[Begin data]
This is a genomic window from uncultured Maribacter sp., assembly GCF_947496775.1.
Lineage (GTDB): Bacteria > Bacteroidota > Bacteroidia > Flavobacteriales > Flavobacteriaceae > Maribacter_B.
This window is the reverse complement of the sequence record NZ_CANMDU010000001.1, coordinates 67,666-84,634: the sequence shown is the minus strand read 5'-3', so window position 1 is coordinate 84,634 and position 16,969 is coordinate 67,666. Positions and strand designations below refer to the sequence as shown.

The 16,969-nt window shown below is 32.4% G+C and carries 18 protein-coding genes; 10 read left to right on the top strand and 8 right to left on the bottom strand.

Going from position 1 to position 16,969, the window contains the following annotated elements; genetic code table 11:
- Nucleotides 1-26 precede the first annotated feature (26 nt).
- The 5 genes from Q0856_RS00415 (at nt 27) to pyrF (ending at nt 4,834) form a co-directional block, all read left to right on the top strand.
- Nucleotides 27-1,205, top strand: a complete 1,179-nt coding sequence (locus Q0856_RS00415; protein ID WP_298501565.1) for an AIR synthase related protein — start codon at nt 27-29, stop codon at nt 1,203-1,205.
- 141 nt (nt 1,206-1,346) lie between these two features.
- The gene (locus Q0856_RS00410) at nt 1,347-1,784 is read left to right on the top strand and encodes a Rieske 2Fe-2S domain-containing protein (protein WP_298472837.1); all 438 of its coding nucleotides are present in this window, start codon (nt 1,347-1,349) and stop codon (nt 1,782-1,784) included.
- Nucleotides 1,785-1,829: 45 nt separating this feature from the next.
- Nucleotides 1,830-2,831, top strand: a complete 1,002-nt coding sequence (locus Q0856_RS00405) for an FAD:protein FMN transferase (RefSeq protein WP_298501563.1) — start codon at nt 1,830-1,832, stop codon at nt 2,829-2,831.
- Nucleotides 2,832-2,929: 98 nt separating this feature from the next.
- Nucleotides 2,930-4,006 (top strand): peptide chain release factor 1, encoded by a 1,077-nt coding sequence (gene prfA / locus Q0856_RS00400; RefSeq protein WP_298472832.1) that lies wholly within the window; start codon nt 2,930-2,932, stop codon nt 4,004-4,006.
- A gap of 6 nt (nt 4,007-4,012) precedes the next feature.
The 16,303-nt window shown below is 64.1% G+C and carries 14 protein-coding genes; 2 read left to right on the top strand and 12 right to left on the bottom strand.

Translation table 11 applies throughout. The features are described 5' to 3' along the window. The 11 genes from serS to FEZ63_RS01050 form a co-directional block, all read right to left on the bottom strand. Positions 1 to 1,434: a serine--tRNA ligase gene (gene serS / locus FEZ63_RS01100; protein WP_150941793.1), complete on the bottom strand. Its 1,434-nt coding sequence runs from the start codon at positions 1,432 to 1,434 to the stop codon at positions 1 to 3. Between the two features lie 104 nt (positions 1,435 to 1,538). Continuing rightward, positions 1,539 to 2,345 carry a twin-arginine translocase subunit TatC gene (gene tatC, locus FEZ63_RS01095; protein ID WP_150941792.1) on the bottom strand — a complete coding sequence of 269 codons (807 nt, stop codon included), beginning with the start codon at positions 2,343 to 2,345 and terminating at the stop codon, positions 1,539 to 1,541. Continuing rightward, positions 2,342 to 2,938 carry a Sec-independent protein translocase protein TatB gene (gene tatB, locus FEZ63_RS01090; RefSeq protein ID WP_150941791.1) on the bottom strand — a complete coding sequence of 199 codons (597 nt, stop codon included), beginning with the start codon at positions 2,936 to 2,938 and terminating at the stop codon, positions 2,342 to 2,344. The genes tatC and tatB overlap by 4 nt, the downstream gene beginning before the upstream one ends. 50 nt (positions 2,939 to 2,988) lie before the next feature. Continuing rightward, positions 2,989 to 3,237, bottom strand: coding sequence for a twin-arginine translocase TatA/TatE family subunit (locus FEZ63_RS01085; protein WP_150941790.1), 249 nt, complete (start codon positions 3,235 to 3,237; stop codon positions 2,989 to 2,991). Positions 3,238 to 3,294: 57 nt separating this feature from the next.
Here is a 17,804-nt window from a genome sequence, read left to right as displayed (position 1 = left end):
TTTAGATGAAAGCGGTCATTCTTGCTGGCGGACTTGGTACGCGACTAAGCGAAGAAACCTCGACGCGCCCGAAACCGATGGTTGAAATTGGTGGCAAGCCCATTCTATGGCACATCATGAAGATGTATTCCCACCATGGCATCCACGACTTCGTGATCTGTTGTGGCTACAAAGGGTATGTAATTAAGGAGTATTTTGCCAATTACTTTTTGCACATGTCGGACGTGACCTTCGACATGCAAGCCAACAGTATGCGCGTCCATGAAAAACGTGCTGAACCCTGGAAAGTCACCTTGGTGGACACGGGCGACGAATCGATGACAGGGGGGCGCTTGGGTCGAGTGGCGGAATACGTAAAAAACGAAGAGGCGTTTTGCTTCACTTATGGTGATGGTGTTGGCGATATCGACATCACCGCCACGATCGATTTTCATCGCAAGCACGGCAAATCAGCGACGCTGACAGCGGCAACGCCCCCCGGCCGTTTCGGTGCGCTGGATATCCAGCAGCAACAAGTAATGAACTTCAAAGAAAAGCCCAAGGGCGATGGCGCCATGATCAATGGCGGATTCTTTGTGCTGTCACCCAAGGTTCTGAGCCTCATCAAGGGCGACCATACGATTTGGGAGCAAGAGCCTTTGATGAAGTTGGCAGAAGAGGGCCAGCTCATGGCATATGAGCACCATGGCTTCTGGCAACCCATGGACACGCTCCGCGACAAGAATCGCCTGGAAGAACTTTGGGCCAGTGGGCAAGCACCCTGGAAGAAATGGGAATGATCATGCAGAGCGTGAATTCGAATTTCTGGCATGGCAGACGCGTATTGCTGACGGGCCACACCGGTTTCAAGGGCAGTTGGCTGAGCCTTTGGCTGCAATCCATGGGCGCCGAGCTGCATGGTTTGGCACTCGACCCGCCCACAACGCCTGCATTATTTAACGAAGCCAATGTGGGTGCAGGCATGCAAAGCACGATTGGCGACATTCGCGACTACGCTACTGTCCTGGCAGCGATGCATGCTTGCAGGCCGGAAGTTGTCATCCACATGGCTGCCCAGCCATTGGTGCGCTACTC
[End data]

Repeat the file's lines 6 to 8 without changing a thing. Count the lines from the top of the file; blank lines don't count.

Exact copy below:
- Nucleotides 1-26 precede the first annotated feature (26 nt).
- The 5 genes from Q0856_RS00415 (at nt 27) to pyrF (ending at nt 4,834) form a co-directional block, all read left to right on the top strand.
- Nucleotides 27-1,205, top strand: a complete 1,179-nt coding sequence (locus Q0856_RS00415; protein ID WP_298501565.1) for an AIR synthase related protein — start codon at nt 27-29, stop codon at nt 1,203-1,205.